Natural disasters, like the massive storm that just tore through the northeast US, have a way of bringing out the hacker in everyone. Faced with a disruptions ranging from slow Internet to flooded homes, people take creative measures to have some sense of normalcy and comfort – just like the people of Thailand did during the flooding last year.
This being New York, there’s always an eye out for business opportunities. Bodegas sold packaged goods and restaurants that were able to fire up their gas grills were slinging hot breakfast to apartment dwellers with no heat or water. With phone and electric lines down, cash is king.
These photos were taken by the (unshaven, smelly) Makeshift team around Manhattan—things are slightly disrupted but not nearly as bad as other places. If you, our intrepid readers, have any other photos of clever post-storm hacks, we’d love to see them. Email them to me, firstname.lastname@example.org, and we’ll post them up—with full credit, of course.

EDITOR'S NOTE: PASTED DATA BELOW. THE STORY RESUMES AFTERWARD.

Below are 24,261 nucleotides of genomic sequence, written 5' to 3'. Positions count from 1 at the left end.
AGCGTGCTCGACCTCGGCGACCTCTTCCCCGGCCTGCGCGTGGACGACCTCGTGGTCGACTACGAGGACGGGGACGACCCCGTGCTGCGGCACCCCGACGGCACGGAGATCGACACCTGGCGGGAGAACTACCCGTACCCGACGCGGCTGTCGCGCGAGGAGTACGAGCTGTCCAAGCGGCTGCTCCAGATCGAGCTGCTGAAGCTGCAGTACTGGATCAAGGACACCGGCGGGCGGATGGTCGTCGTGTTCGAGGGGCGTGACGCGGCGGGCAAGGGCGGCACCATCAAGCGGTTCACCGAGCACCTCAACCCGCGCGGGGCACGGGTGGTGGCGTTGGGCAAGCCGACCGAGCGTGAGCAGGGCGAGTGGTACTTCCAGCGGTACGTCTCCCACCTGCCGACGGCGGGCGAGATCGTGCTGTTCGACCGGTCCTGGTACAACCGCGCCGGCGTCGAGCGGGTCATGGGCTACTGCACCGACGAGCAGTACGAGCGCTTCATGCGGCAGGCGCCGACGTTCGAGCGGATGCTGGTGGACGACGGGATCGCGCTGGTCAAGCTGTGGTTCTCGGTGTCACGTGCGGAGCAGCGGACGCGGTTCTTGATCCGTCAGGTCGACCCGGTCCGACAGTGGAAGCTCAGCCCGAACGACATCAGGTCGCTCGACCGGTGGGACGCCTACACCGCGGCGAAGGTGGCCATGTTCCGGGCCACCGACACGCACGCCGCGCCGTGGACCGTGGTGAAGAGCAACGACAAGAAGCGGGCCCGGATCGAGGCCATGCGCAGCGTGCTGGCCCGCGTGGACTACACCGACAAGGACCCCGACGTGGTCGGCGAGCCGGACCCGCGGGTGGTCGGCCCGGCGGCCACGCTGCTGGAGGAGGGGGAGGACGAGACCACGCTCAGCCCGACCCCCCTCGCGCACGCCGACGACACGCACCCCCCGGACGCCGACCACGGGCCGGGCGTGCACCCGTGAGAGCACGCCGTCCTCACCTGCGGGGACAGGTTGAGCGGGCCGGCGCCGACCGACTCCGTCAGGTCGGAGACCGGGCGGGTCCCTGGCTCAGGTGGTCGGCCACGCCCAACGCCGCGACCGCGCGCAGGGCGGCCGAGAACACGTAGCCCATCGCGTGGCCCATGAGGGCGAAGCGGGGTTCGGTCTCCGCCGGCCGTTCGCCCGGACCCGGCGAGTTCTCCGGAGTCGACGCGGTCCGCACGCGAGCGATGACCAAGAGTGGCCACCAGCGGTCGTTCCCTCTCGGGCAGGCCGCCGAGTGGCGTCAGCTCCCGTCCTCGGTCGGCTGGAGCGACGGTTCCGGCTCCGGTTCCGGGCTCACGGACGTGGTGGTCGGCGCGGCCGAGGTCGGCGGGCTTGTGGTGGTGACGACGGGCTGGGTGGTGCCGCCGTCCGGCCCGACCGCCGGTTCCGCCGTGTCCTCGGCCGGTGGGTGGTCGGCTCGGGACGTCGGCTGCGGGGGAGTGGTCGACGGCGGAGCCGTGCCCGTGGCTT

The night the storm hit, one halal cart vendor braved the 80+mph gusts of wind to dish up chicken and rice to emergency crews in a pitch-black Union Square.
This liquor store had a generator going, hidden inside an empty wooden cask to keep the noise down.
Hallways and stairwells in apartment buildings tend to be windowless, rendering them completely unlit even during the day. Leftover glowsticks from Halloween provide some friendly light and a little safety.
Any store that had power attracted hordes of people desperate to charge laptops and phones, with power cables and surge strips strung in spiderwebs over tables and booths.
With no power or cell coverage, telecommuters converged on coffee shops, turning them into impromptu co-working spaces. Civility, sharing, and accommodation were plentiful.
When an opportunity arises, someone shows up to capitalize on it. This vendor set up a pushcart on an empty stretch of 5th Avenue to sell flashlights, candles, and batteries to those in need.
As long as there’s a little cell phone service, there’s internet. A power strip, a wireless router, a cell modem, a power inverter, and a deep-cycle motorcycle battery is enough to provide (slow) ad-hoc internet access to those who need to communicate with loved ones.
We’ll keep updating as photos roll in—keep them coming!